San Luis Valley Solar Ranch

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San Luis Valley Solar Ranch
San Luis Valley Solar Ranch.JPG
The power station with the San Juan Mountains in the background
CountryUnited States
LocationSan Luis Valley, Mosca, Colorado
Coordinates37°41′30″N 105°55′00″W / 37.69167°N 105.91667°W / 37.69167; -105.91667Coordinates: 37°41′30″N 105°55′00″W / 37.69167°N 105.91667°W / 37.69167; -105.91667
StatusOperational
Construction beganNovember 2010
Commission dateMarch 2012
Owner(s)Iberdrola
Operator(s)Avangrid Renewables
Solar farm
TypeFlat-panel PV
Site area220 acres (89 ha)
Power generation
Units operational110,000 SunPower
E19-series panels
Nameplate capacity30 MWAC
Capacity factor28.9% (average 2012-2019)
Annual net output75.8 GW·h, 345 MW·h/acre
A map of solar farms in the San Luis valley

The San Luis Valley Solar Ranch is a 30 megawatt (MWAC) photovoltaic power station in the San Luis Valley, located near the town of Mosca, Colorado. It was the largest solar facility in the state when it came online at the end of 2011. The electricity is being sold to Public Service of Colorado, a subsidiary of Xcel Energy, under a 20-year power purchase agreement.[1]

Facility details[edit]

The facility occupies about 220 acres of a 320 acre plot of previous agricultural farmland, and is the third utility-scale solar project to be completed in the sunny and cool San Luis Valley. It was developed and financed, and continues to be owned and operated, by the Spanish renewable energy company Iberdrola (now Avangrid in the US) which previously completed two wind energy projects in the state. The plant consists of about 110,000 SunPower E19-series panels (each rated about 320 Wp and 19% efficiency) that are mounted on single-axis trackers.[2][3][4]

Iberdrola contracted with SunPower to provide the technology and construct the facility.[5] Work at the project site began in November 2010, and included a new 150 kV transmission line to the San Luis Valley Rural Electrical Cooperative's substation. About 200 workers were employed during the construction phase. First electricity was delivered to the grid in December 2011, and the start of commercial operations was commissioned in March 2012.[2][6]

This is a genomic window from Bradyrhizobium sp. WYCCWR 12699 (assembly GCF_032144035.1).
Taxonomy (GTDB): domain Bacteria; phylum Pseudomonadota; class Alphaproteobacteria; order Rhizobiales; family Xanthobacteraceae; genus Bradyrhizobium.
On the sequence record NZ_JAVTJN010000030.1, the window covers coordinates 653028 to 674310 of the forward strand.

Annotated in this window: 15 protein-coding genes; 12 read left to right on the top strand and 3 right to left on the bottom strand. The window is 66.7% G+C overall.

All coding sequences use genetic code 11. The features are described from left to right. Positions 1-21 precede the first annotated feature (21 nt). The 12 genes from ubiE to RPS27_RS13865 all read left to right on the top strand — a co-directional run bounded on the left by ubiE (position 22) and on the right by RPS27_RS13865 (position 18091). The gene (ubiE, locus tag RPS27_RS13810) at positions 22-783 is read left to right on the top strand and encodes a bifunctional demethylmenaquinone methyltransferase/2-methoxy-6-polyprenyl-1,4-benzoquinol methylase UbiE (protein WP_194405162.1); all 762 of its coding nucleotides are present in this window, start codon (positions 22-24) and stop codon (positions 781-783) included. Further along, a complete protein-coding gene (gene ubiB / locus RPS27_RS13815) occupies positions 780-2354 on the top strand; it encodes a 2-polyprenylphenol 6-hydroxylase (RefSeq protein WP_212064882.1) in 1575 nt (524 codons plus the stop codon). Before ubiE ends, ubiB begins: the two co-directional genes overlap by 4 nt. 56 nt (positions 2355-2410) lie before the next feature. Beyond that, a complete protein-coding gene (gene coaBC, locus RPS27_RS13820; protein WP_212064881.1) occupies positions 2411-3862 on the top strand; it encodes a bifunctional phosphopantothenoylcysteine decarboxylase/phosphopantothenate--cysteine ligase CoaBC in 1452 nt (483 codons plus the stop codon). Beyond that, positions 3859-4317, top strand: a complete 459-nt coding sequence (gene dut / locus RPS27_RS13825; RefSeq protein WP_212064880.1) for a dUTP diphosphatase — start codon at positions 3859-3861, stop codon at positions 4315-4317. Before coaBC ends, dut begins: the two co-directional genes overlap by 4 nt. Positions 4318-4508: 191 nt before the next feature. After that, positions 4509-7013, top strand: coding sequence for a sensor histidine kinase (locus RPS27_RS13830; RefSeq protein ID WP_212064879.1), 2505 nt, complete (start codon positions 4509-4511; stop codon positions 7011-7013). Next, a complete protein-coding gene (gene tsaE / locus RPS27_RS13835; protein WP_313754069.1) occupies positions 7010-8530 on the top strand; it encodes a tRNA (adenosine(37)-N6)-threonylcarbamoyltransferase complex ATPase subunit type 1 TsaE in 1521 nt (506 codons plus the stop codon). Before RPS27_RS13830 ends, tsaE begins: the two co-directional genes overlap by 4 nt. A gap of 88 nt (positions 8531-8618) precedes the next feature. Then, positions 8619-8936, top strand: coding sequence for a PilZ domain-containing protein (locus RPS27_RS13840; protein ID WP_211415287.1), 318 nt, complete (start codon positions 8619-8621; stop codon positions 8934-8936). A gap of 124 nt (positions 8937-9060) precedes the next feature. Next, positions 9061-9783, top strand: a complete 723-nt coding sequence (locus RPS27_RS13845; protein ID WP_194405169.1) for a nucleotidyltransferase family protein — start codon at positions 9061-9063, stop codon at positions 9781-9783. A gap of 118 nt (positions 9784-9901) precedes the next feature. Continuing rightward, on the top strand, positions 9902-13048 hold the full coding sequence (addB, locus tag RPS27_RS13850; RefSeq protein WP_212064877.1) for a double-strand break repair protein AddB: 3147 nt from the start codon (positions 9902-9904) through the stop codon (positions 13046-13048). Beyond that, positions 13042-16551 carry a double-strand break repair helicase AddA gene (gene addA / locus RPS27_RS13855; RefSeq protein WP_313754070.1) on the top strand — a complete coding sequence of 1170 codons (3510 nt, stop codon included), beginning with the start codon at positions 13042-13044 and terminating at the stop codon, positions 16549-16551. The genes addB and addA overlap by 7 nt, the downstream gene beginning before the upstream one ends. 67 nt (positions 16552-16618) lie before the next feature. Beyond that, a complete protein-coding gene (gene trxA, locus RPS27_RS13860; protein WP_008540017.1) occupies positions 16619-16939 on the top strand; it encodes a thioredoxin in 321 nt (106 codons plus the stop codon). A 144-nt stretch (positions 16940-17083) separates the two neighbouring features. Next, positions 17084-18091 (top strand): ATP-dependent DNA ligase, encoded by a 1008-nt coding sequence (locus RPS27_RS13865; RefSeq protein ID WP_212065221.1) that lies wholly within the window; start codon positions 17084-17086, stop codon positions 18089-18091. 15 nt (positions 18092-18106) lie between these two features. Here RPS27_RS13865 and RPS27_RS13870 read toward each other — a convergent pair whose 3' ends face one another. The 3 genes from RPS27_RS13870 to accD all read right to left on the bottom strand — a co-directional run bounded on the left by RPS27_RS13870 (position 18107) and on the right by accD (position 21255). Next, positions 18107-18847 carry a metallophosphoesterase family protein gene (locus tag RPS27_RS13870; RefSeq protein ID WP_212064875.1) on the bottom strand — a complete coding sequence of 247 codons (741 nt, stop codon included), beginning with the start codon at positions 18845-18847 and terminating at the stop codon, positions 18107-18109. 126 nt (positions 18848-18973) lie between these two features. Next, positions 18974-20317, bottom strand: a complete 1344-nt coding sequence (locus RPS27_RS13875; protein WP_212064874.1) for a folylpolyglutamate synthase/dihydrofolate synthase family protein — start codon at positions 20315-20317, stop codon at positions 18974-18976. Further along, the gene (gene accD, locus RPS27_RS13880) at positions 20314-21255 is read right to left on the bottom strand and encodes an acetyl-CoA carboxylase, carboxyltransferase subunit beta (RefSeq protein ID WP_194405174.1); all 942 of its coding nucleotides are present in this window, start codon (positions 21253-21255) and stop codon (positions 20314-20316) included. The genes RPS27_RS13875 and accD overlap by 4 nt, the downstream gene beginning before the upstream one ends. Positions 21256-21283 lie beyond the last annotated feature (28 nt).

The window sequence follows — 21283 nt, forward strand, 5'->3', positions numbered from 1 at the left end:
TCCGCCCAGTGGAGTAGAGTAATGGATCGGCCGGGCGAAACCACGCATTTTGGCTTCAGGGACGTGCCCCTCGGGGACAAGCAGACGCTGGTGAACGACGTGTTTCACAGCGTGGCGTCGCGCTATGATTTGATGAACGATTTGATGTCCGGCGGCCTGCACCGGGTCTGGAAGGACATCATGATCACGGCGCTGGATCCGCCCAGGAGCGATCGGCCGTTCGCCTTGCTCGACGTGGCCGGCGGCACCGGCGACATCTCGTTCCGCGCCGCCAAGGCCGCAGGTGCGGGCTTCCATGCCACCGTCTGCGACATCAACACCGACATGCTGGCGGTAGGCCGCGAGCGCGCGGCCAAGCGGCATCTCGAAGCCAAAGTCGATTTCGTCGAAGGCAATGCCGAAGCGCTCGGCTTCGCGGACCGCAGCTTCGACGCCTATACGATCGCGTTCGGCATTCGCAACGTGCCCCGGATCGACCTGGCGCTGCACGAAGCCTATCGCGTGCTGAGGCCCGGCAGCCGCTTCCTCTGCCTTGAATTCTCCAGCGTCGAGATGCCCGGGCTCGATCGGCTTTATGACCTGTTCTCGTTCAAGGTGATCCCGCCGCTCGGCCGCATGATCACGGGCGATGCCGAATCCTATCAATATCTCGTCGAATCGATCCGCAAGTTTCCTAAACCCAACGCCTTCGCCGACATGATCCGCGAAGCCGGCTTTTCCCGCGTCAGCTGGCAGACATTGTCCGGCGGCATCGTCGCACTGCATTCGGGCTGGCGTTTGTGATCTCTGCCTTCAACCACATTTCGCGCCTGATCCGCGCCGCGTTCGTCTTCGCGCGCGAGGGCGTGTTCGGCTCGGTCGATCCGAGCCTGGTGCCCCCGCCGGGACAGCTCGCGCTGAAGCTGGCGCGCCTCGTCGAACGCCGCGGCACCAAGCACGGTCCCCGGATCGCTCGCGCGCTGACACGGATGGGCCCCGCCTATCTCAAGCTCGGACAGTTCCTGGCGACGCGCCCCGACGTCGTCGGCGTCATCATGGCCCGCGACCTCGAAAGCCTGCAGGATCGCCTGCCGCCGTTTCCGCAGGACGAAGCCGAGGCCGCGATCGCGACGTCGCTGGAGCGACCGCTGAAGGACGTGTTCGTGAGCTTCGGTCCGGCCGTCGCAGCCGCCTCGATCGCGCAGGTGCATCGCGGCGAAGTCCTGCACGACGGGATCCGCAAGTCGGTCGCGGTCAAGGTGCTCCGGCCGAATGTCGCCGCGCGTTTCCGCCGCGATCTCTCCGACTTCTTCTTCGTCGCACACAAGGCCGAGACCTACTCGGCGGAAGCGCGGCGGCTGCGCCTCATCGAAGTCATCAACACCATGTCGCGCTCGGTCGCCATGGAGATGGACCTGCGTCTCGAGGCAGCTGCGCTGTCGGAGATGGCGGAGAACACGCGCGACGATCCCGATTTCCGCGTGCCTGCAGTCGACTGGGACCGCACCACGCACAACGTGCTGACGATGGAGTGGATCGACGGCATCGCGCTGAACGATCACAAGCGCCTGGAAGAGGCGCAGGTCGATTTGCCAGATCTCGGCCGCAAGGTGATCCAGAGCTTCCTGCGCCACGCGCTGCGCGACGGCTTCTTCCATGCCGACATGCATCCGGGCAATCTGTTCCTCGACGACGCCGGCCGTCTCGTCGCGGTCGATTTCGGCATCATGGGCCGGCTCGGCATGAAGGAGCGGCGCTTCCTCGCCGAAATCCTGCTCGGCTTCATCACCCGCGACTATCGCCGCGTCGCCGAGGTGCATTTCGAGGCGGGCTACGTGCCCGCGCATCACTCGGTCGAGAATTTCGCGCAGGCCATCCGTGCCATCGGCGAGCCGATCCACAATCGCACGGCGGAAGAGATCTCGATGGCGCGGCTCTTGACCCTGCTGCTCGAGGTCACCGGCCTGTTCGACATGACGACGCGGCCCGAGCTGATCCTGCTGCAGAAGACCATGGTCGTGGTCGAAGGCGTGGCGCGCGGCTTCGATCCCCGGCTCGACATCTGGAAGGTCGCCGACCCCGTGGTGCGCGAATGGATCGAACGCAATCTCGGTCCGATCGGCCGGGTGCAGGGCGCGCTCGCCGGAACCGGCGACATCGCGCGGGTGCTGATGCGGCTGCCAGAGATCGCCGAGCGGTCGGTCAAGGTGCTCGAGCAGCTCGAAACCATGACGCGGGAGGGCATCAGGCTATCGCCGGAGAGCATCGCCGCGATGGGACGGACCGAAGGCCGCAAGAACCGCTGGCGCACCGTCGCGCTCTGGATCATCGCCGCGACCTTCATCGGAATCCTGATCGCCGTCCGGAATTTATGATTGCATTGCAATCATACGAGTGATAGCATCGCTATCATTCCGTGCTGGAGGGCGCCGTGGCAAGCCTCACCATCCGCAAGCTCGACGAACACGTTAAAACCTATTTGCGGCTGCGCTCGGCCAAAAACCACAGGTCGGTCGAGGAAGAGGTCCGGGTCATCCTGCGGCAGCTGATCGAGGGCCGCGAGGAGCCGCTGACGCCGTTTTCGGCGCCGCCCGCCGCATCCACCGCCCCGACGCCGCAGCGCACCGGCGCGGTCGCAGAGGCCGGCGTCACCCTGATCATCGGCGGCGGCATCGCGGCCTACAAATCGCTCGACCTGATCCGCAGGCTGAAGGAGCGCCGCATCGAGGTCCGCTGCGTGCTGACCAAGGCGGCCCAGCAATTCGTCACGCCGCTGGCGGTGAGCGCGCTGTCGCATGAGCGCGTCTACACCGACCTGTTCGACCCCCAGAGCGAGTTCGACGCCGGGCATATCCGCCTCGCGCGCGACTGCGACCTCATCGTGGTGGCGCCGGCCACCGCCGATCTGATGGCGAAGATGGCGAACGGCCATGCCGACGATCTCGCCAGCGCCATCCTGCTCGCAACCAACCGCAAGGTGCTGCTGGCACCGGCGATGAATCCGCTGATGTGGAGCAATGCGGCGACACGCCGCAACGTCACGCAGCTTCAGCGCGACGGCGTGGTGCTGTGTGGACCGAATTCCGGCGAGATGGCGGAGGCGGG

Electricity production[edit]

Generation (MW·h) of San Luis Valley Solar Ranch [6]
Year Jan Feb Mar Apr May Jun Jul Aug Sep Oct Nov Dec Total
2011 2,605 2,605
2012 4,320 4,795 7,329 7,458 8,693 9,100 7,943 7,304 6,319 6,394 4,624 3,261 77,540
2013 3,223 4,397 6,528 6,710 7,853 7,713 7,830 7,410 6,589 6,311 4,070 4,100 72,734
2014 4,680 5,335 7,184 7,246 7,927 8,855 7,637 9,658 6,549 5,885 4,650 2,887 78,493
2015 3,277 4,919 7,229 7,682 7,359 8,080 7,177 7,578 6,720 5,299 4,652 3,804 73,776
2016 3,916 5,444 6,977 6,991 8,042 8,612 8,916 7,360 6,819 6,114 4,357 3,694 77,242
2017 3,063 4,772 6,677 7,370 8,689 9,416 8,167 6,834 5,727 6,779 4,325 4,440 76,257
2018 4,030 4,739 6,129 7,427 8,559 9,198 8,017 8,004 7,693 5,737 4,729 3,424 77,687
2019 3,787 3,990 5,945 6,998 7,450 8,380 7,932 8,075 6,666 6,552 4,072 2,968 72,817
Average Annual Production (years 2012-2019) ---> 75,818

See also[edit]

External links[edit]

References[edit]

  1. ^ "Xcel to buy power from new San Luis Valley solar project". Denver Business Journal. October 13, 2010. Retrieved February 14, 2019.
  2. ^ a b "San Luis Valley Solar Ranch - fact sheet" (PDF). Iberdrola Renewables. Retrieved February 14, 2019.
  3. ^ "Iberdrola to build 30 MW San Luis Valley Solar Ranch". cleanenergyauthority.com. November 12, 2010. Retrieved February 14, 2019.
  4. ^ "SunPower E19-series data sheet" (PDF). Retrieved February 14, 2019.
  5. ^ "Xcel Energy, SunPower to complete 19 MW Solar Photovoltaic Plant". Electric Light and Power. March 17, 2011. Retrieved February 16, 2019.
  6. ^ a b "San Luis Valley Solar Ranch, Monthly". Electricity Data Browser. Energy Information Administration. Retrieved November 6, 2019.